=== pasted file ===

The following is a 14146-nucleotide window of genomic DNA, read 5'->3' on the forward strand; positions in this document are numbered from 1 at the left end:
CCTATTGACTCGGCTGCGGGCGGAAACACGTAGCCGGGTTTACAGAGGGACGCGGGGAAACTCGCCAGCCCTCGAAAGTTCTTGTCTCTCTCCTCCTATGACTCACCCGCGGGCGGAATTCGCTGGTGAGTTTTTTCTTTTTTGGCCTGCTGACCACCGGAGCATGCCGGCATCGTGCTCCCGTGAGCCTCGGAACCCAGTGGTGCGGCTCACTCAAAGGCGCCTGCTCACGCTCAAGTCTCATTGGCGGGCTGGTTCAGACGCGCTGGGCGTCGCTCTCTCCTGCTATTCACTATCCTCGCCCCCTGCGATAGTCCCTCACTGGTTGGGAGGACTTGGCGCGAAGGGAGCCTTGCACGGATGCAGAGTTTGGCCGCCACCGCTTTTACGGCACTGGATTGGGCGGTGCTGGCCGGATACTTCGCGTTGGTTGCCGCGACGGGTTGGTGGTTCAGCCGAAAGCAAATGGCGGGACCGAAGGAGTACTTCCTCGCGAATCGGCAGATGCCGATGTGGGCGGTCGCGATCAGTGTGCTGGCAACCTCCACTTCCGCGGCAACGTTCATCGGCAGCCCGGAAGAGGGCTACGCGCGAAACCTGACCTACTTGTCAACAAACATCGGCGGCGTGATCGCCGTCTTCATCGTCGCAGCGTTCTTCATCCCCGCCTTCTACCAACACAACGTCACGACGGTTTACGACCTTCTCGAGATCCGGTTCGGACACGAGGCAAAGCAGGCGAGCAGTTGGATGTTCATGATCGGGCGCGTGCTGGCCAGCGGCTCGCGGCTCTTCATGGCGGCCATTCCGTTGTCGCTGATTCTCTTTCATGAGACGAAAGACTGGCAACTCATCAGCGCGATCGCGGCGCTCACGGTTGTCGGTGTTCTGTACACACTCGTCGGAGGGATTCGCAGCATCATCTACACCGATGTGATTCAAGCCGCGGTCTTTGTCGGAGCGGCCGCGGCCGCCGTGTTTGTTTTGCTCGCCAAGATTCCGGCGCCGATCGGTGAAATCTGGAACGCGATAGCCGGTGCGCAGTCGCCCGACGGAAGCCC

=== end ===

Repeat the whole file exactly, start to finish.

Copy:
The following is a 14146-nucleotide window of genomic DNA, read 5'->3' on the forward strand; positions in this document are numbered from 1 at the left end:
CCTATTGACTCGGCTGCGGGCGGAAACACGTAGCCGGGTTTACAGAGGGACGCGGGGAAACTCGCCAGCCCTCGAAAGTTCTTGTCTCTCTCCTCCTATGACTCACCCGCGGGCGGAATTCGCTGGTGAGTTTTTTCTTTTTTGGCCTGCTGACCACCGGAGCATGCCGGCATCGTGCTCCCGTGAGCCTCGGAACCCAGTGGTGCGGCTCACTCAAAGGCGCCTGCTCACGCTCAAGTCTCATTGGCGGGCTGGTTCAGACGCGCTGGGCGTCGCTCTCTCCTGCTATTCACTATCCTCGCCCCCTGCGATAGTCCCTCACTGGTTGGGAGGACTTGGCGCGAAGGGAGCCTTGCACGGATGCAGAGTTTGGCCGCCACCGCTTTTACGGCACTGGATTGGGCGGTGCTGGCCGGATACTTCGCGTTGGTTGCCGCGACGGGTTGGTGGTTCAGCCGAAAGCAAATGGCGGGACCGAAGGAGTACTTCCTCGCGAATCGGCAGATGCCGATGTGGGCGGTCGCGATCAGTGTGCTGGCAACCTCCACTTCCGCGGCAACGTTCATCGGCAGCCCGGAAGAGGGCTACGCGCGAAACCTGACCTACTTGTCAACAAACATCGGCGGCGTGATCGCCGTCTTCATCGTCGCAGCGTTCTTCATCCCCGCCTTCTACCAACACAACGTCACGACGGTTTACGACCTTCTCGAGATCCGGTTCGGACACGAGGCAAAGCAGGCGAGCAGTTGGATGTTCATGATCGGGCGCGTGCTGGCCAGCGGCTCGCGGCTCTTCATGGCGGCCATTCCGTTGTCGCTGATTCTCTTTCATGAGACGAAAGACTGGCAACTCATCAGCGCGATCGCGGCGCTCACGGTTGTCGGTGTTCTGTACACACTCGTCGGAGGGATTCGCAGCATCATCTACACCGATGTGATTCAAGCCGCGGTCTTTGTCGGAGCGGCCGCGGCCGCCGTGTTTGTTTTGCTCGCCAAGATTCCGGCGCCGATCGGTGAAATCTGGAACGCGATAGCCGGTGCGCAGTCGCCCGACGGAAGCCC